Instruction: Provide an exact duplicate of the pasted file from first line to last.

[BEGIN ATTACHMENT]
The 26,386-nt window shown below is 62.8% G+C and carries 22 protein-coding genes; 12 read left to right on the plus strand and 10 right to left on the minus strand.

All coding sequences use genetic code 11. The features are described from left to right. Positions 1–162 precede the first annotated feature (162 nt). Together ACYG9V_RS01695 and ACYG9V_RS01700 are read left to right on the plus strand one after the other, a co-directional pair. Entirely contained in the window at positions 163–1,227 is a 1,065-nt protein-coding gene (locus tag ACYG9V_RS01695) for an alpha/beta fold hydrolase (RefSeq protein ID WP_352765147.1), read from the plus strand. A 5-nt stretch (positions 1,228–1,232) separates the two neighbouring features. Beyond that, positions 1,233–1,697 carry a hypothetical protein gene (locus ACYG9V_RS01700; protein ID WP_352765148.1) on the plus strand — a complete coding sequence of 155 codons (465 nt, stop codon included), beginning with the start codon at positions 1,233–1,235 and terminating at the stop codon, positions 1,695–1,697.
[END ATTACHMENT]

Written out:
The 26,386-nt window shown below is 62.8% G+C and carries 22 protein-coding genes; 12 read left to right on the plus strand and 10 right to left on the minus strand.

All coding sequences use genetic code 11. The features are described from left to right. Positions 1–162 precede the first annotated feature (162 nt). Together ACYG9V_RS01695 and ACYG9V_RS01700 are read left to right on the plus strand one after the other, a co-directional pair. Entirely contained in the window at positions 163–1,227 is a 1,065-nt protein-coding gene (locus tag ACYG9V_RS01695) for an alpha/beta fold hydrolase (RefSeq protein ID WP_352765147.1), read from the plus strand. A 5-nt stretch (positions 1,228–1,232) separates the two neighbouring features. Beyond that, positions 1,233–1,697 carry a hypothetical protein gene (locus ACYG9V_RS01700; protein ID WP_352765148.1) on the plus strand — a complete coding sequence of 155 codons (465 nt, stop codon included), beginning with the start codon at positions 1,233–1,235 and terminating at the stop codon, positions 1,695–1,697.